It's rare that an RPG actually makes me feel like I'm playing a role. Usually RPGs are spreadsheets buried under pretty graphics, interspersed with endless expository dialogue (the low screen resolution of older consoles means mashing the 'continue' button a lot, since not much fits on a page). It takes a lot of patience to continually select "attack" from a menu, then watch a character perform the attack, when most games just let you do the work yourself. When the plot is fantasy boilerplate and the characters are consistently cut-out typecasts, all that reading doesn't pay off. I'd rather play a lot of Earth Defense Force and read a Greg Bear novel.
Yet, apparently, kids eat this shit up; Final Fantasy is up to, what, iteration 27 or so?
Don't get me wrong; the grinding formula has been mixed up over the years. Square tried to improve their game with Parasite Eve, which was pretty nifty and proved once again that Japanese game designers have never interacted with real live black people. Bethesda has been toiling since the early 90's to create expansive worlds to explore, to at least cult success; the Morrowind games have been crossover hits, despite some seriously hackish combat mechanics.
And, lo, fresh from KOTOR, comes BioWare, with a new spin on the genre: Mass Effect.
Rest assured, classic RPG fans, that the endless dialogue is most intact. Astonishingly, it is mostly listenable, and actually contributes something to the experience. BioWare banished the tedious exposition to an always-accessible rolodex of fun facts called the Codex, so the dialogue is either character study, quest outline, or related to the main plot. Equally astounding is the fact that the voice acting is top-shelf on all counts.
On to the bean-counting: it's almost entirely skippable. No, really. Other than the damage value of your weapon-du-jour creeping up imperceptibly over time and the need to occasionally melt a few firearms into Deus-Ex-Machina gel, character building in the numeric sense is almost forgettable. Money is a singularly useless commodity since you are showered from on-high a mighty torrent of earth-shattering firepower; it seems only to be for activating the "Rich" achievement. And it's not like all the fiddling particularly makes the game feel different; bad guys fall over a wee bit faster with the right combination, but I never felt exactly stressed to complete a combat sequence; just shoot enough to not overheat your blaster-thing and remember to lob your minimally-effective techno-spell fireball-things, since they recharge after every exchange anyway.
And the combat proper is not wildly exciting one way or another. It's a decent third-person actioner, but lacks the spark of many dedicated character-driven games. what it does is make RPG combat a question of tactical thinking and skill rather than number-crunching, and at that goal it succeeds amiably. In fact, almost all combat micro-management has been boiled down, judiciously pared, and otherwise polished. The only ammo you'll need to track is grenades, since weapon strength is gated by their heat generation. Abilities merely recharge; there is no 'mana' stat. Healing affects the whole squad, and is affected by whosoever has a wicked First Aid skill; there are 'healer' characters, but they are streamlined into a medkit button. Your teammates come back from the dead after combat, and can even be set to handle their own spell usage (you can of course step in). And teammates don't generally need much direction, either; you can set ambushes or suchlike, but rarely is it necessary. And the lack of a 'grind' feel is enhanced by the fact that combat is rarely taxing, even at Veteran. (Hardcore's difficulty curve remains to be seen, however). You may have to restart certain sequences, but as long as you remember to save (old-school style, no less - the autosave system blows chunks, and you have to climb into a menu to actually save the game), it's uncommon to have to restart a section more than three times.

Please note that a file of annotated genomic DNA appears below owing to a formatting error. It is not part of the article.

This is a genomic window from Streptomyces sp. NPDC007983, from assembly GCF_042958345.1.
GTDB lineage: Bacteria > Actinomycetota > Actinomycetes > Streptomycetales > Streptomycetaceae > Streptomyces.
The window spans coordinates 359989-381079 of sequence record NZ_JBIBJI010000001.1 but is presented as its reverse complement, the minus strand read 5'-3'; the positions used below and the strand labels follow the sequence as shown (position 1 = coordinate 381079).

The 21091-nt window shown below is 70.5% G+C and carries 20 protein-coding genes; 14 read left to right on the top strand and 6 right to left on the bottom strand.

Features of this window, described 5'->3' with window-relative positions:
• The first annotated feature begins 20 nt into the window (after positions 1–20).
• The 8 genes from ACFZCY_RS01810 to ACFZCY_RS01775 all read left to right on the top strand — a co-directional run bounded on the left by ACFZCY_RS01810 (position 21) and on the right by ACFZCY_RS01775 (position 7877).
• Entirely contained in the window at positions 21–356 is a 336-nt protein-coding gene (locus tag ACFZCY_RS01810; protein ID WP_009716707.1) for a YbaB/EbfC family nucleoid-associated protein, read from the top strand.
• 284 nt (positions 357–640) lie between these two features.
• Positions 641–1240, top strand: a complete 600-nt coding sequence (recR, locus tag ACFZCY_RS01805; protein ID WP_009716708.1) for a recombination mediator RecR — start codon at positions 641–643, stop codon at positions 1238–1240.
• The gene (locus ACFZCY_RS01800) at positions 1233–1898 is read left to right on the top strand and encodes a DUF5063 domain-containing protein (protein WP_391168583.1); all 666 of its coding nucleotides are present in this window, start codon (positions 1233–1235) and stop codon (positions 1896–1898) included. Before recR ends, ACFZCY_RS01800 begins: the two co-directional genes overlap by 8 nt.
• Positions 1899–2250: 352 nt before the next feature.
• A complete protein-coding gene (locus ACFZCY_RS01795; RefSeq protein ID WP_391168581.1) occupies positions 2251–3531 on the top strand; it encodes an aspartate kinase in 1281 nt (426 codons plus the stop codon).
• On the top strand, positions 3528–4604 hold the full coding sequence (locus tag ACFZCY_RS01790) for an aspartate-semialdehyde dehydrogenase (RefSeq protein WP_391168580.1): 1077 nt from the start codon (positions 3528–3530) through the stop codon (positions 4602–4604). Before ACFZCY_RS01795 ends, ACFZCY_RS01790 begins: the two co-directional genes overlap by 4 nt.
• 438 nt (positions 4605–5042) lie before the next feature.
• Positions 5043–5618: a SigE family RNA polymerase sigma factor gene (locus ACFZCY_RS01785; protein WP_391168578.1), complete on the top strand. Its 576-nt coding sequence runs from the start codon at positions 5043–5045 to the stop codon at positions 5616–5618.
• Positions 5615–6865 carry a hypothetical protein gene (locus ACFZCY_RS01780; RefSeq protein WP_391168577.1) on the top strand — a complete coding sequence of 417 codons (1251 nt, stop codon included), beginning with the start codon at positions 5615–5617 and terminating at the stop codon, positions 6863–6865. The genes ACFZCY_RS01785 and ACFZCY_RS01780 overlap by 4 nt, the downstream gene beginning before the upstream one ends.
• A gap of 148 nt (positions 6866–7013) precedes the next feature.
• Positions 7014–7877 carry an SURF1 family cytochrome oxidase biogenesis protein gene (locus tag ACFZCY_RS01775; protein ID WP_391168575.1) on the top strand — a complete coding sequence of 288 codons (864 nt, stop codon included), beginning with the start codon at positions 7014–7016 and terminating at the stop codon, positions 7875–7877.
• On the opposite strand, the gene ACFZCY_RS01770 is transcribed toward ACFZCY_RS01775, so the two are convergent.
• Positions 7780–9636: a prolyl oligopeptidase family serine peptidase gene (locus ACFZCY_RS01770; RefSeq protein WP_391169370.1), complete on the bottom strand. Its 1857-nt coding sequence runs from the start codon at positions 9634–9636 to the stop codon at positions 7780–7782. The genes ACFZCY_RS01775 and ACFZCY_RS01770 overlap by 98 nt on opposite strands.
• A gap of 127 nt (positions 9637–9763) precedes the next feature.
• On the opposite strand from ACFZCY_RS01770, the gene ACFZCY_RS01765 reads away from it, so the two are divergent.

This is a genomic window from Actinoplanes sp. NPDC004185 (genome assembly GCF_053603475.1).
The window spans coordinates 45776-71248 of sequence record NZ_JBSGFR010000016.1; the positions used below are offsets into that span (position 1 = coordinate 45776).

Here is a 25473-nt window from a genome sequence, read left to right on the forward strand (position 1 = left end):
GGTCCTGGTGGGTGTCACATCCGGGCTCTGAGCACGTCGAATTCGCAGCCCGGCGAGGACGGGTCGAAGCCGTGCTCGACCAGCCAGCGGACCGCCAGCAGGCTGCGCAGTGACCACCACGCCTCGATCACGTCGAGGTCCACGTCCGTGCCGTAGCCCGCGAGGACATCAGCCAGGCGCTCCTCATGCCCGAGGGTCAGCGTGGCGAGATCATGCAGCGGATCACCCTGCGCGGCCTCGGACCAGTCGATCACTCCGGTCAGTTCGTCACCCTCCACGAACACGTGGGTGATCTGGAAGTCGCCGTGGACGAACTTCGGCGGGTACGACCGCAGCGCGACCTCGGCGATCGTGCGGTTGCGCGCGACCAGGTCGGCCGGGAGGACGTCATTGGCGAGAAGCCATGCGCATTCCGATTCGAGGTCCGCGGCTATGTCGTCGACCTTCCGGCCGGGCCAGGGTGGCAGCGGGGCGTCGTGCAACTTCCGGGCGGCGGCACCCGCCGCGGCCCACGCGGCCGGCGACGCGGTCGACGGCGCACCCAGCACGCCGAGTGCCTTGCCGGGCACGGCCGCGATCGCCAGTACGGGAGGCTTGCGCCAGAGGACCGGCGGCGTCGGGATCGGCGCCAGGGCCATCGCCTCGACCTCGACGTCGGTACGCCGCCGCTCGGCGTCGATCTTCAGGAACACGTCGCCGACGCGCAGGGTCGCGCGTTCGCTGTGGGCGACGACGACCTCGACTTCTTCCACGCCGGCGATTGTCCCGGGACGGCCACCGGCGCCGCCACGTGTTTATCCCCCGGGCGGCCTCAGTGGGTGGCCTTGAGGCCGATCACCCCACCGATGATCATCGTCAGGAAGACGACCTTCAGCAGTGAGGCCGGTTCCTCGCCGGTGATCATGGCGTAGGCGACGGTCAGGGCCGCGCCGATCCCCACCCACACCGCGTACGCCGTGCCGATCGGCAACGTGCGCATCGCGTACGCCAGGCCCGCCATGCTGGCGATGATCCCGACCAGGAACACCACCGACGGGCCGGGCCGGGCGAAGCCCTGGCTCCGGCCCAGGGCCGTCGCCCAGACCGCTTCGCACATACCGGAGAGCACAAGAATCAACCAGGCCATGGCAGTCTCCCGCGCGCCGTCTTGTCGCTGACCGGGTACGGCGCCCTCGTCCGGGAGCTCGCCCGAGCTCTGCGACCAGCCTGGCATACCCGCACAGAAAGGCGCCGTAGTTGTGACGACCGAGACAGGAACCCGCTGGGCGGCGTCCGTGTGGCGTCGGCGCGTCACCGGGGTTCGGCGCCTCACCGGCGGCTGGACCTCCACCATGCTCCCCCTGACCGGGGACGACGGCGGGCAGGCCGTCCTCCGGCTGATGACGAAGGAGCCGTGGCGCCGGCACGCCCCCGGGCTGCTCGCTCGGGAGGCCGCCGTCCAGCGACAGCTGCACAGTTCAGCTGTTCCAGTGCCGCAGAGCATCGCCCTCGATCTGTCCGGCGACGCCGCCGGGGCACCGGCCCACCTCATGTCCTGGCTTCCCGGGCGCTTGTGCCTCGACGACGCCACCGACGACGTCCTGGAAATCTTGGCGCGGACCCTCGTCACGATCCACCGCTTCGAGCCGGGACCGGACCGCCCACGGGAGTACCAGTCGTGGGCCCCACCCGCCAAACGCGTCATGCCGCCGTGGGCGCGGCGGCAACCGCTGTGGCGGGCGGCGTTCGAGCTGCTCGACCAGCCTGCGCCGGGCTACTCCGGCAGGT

So, really, it's merely passable as a 'game.' But as package deal - a nifty plot and a fucking ton of character development, at least if you interrogate everyone who will respond to a good A-ing and prance gaily around the dialogue wheel of ungodly mischief - it works.
I suspect anyone that enjoys episodic sci-fi will at least appreciate Mass Effect. A compact band of identifiable characters, forming 'away teams,' and exploring alien landscapes...sound familiar? If you think of side missions as 'one-off episodes and main missions as the primary arc, the comparison makes even more sense. Gaming seems to have been grappling with this concept for a while (Unreal 2 comes to mind), but has never quite pulled it off. Mass Effect has the combination of epic scale and deep characterization to make this sort of thing compelling.
Also, being an asshat never ceases to amuse. A game should almost always get a half-point for that.